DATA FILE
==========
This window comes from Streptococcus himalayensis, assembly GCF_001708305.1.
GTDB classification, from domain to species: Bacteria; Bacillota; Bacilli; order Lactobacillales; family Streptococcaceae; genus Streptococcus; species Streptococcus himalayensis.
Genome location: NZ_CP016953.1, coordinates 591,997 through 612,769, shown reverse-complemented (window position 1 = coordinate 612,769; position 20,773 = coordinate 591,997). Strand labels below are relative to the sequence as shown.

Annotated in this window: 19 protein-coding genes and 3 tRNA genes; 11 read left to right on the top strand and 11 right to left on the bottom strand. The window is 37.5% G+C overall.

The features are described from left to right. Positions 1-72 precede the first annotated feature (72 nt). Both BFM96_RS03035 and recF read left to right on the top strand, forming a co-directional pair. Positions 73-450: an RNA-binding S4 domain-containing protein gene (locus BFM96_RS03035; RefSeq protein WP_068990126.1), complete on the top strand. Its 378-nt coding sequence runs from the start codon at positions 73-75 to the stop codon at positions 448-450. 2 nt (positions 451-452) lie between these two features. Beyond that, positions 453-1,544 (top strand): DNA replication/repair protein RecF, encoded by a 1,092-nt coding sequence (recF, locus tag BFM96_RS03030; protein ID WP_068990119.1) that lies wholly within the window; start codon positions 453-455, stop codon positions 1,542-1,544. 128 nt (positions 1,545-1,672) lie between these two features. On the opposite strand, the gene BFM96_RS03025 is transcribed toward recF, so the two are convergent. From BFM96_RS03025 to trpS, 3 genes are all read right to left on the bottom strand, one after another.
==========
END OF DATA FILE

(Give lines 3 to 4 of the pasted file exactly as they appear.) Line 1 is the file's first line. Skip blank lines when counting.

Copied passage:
Genome location: NZ_CP016953.1, coordinates 591,997 through 612,769, shown reverse-complemented (window position 1 = coordinate 612,769; position 20,773 = coordinate 591,997). Strand labels below are relative to the sequence as shown.

Annotated in this window: 19 protein-coding genes and 3 tRNA genes; 11 read left to right on the top strand and 11 right to left on the bottom strand. The window is 37.5% G+C overall.